Warden Matevousian invests in people and he wants best outcomes.
The Setting at ADX:
The team at ADX converted an industrial section of the penitentiary into a classroom. I walked into the room and saw concrete walls without windows. In the center of the room, five steel cages were bolted to the floor. The cages were about the size of telephone booths that we used to see on city street corners before the proliferation of cell phones. Each steel-mesh cage held a single prisoner.
I stood in front of the five men who gave me their full attention. I spoke openly about my journey. During the 75-minute presentation, I spoke about the importance of mindfulness. I revealed what I learned from leaders and how lessons from those leaders influenced my decisions. Rather than focusing on the outcome that I wanted, I explained how I trained my mind to focus on the best possible outcome. That shift in thinking influenced my journey, and I felt confident that a shift in thinking could influence their journey, too. Although nothing could change the past, we all could work toward a better future.
I had an opportunity to speak one-on-one with the five men who were in attendance. They were men who wielded immense power over prison gangs across the United States. Tommy Silverstein, founder and leader of the Aryan Brotherhood, was one of the men. He told me that he wished he had received the message I was delivering 50 years ago.
I asked Tommy for his help. Too many young prisoners came into the prison system with the wrong mindset, wanting to join gangs. Tommy could help to communicate a positive message, revealing why he wished that he had heard the message earlier in his prison journey.
There were people in prison that our team would never be able to reach. Yet those men in the ADX carried influence with many new prisoners who mistakenly wanted to make a name for themselves in prison. I asked those men in the ADX to embrace the concept of making values-based, goal-oriented decisions. Then they could use their influence for good, taking strides to reconcile with society.
Speaking with those men was one of the highlights of my career. I would like to have spoken with everyone confined in the ADX, but security concerns would not allow all of the men to be out of their cells. To overcome the hurdle, staff members set up a video camera and they recorded the entire presentation that I made in front of the five leaders from the ADX. They’re broadcasting our Prison Professors’ message throughout the ADX now. We’re making a difference in shifting mindsets.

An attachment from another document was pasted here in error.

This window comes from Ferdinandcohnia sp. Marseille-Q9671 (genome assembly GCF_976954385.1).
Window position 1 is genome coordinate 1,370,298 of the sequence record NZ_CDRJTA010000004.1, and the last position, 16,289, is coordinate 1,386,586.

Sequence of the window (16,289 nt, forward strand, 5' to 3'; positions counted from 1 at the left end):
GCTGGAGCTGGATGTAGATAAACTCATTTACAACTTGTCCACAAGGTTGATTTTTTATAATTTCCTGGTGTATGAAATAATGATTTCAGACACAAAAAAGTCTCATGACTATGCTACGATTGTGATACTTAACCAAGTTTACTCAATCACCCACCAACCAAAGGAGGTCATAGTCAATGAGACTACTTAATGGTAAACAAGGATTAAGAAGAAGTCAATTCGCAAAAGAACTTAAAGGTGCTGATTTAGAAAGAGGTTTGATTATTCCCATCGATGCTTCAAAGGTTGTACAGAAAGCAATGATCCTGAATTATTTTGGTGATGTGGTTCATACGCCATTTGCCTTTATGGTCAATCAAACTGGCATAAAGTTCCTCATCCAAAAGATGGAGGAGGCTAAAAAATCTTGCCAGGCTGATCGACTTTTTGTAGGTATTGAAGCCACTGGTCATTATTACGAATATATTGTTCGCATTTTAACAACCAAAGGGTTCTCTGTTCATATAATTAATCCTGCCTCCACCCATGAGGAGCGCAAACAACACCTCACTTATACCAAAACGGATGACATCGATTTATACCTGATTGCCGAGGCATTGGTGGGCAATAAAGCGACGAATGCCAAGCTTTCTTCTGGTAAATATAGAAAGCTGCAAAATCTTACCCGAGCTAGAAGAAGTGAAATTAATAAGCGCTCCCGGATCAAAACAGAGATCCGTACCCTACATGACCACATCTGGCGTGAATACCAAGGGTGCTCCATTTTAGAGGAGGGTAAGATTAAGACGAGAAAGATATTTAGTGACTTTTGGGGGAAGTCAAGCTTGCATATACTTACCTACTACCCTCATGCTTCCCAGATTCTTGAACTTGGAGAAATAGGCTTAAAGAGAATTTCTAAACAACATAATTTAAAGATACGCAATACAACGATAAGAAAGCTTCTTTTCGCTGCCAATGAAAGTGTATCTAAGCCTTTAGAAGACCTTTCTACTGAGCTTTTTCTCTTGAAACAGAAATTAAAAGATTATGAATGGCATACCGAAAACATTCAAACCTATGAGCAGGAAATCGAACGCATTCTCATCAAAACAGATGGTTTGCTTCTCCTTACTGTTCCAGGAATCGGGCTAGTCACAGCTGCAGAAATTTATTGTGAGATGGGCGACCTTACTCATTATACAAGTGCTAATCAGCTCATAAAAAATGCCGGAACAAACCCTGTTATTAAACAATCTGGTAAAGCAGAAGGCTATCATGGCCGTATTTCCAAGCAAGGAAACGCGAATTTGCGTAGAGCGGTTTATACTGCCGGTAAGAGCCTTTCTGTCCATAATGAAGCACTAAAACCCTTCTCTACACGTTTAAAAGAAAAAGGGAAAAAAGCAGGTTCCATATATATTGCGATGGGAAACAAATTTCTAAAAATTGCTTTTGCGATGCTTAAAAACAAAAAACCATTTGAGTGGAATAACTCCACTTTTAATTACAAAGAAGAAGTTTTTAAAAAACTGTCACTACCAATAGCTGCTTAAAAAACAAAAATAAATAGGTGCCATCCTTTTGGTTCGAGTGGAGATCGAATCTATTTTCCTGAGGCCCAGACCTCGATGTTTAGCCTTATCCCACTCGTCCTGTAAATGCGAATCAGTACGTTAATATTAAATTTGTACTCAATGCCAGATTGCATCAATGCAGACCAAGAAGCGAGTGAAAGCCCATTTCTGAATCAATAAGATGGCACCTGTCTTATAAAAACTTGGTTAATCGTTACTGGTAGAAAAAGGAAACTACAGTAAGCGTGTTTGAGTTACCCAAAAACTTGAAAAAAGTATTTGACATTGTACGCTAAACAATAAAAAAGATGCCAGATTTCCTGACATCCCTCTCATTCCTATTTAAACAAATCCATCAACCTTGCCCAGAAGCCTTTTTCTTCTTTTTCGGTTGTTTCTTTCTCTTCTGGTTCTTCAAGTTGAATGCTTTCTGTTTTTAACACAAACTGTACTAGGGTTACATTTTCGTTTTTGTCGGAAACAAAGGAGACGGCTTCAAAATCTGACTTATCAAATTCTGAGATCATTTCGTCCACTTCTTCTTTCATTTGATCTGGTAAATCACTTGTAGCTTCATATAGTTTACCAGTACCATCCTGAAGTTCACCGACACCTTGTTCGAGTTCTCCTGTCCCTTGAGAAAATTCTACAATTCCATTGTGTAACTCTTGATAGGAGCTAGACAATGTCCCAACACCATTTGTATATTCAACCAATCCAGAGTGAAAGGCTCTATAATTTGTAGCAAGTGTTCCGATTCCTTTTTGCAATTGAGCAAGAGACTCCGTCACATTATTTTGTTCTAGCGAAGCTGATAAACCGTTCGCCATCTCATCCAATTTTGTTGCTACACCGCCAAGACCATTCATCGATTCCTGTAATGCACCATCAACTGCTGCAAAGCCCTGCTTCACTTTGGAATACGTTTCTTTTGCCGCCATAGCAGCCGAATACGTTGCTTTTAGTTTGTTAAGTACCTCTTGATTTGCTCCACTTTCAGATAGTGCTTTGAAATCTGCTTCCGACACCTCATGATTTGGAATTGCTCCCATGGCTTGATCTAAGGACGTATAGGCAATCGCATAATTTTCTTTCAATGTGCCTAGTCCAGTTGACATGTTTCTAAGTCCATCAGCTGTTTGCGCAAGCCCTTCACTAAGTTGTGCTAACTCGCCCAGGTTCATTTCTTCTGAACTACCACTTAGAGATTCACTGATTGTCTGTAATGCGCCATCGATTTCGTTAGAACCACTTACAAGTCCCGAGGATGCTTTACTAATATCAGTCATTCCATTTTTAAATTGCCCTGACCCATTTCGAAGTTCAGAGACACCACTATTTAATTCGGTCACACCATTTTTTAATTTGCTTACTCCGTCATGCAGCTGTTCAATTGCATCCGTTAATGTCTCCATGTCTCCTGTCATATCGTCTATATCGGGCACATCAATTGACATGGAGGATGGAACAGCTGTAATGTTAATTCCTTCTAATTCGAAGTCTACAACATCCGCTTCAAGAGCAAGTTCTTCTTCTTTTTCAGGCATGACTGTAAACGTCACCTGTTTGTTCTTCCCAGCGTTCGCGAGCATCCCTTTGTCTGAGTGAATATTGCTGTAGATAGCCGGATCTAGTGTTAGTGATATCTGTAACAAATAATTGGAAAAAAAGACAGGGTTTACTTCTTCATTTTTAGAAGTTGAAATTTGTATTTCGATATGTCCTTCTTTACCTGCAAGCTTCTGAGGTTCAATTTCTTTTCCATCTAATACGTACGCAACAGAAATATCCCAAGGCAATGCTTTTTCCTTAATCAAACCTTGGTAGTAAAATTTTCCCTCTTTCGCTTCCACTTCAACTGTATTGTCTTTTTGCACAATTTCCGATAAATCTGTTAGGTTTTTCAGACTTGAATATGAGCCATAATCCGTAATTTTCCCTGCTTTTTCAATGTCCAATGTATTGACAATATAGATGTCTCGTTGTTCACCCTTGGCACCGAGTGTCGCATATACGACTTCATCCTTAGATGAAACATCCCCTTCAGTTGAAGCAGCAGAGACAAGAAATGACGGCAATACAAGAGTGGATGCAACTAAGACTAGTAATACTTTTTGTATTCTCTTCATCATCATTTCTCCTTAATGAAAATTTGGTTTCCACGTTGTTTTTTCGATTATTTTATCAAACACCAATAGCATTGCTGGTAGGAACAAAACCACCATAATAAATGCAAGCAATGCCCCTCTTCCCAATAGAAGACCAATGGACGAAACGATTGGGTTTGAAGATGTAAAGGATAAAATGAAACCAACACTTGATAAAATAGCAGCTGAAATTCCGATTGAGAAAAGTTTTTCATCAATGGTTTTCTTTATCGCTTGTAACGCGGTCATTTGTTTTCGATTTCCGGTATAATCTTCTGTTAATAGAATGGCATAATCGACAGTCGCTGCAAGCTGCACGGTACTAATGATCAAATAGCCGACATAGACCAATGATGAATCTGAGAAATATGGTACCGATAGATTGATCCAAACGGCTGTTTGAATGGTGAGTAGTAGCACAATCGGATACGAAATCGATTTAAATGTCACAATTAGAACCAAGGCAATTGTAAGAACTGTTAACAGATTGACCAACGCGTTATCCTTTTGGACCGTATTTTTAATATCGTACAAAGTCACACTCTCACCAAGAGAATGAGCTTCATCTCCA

Following my presentation to the prisoners, I spoke with dozens of staff members who attended. They included mental health professionals, lawyers, reentry coordinators, and educators. Our team felt grateful for an opportunity to contribute, I explained, and we were committed to offering more content that would help them engage people in prison with a positive message of preparing for reentry.
From the ADX, I went to make the same type of presentation to men at the United States Penitentiary, altering the message slightly to fit the scenario. Some of those people had previously been confined at the ADX. Through positive programming and the avoidance of disciplinary misconduct, they transferred to the more open high-security penitentiary setting.
After my presentation at the USP, Warden Matevousian and I went to the Federal Correctional Institution, a medium-security prison. He introduced me to Warden Goetz and I ate lunch with the two wardens in the staff dining room. Then I made a presentation to a crowd of about 200 people who were serving time in the FCI.
Finally, we went to the minimum-security camp in Florence. The camp is relatively small, but since I served about 18 months of my sentence at that minimum-security camp in Florence, I knew it well. For this group, I offered concrete steps they could begin taking to sow seeds for higher levels of liberty upon release. I offered insight on steps they could take today to overcome obstacles that complicate life for so many others who return to society after prison.
At Prison Professors, we appreciate every opportunity to communicate our positive message to people in prison. The decisions we make today put us the pathway to success. We’re looking forward to expanding our relationship with leadership at the Bureau of Prisons, and to leaders of prison systems across America.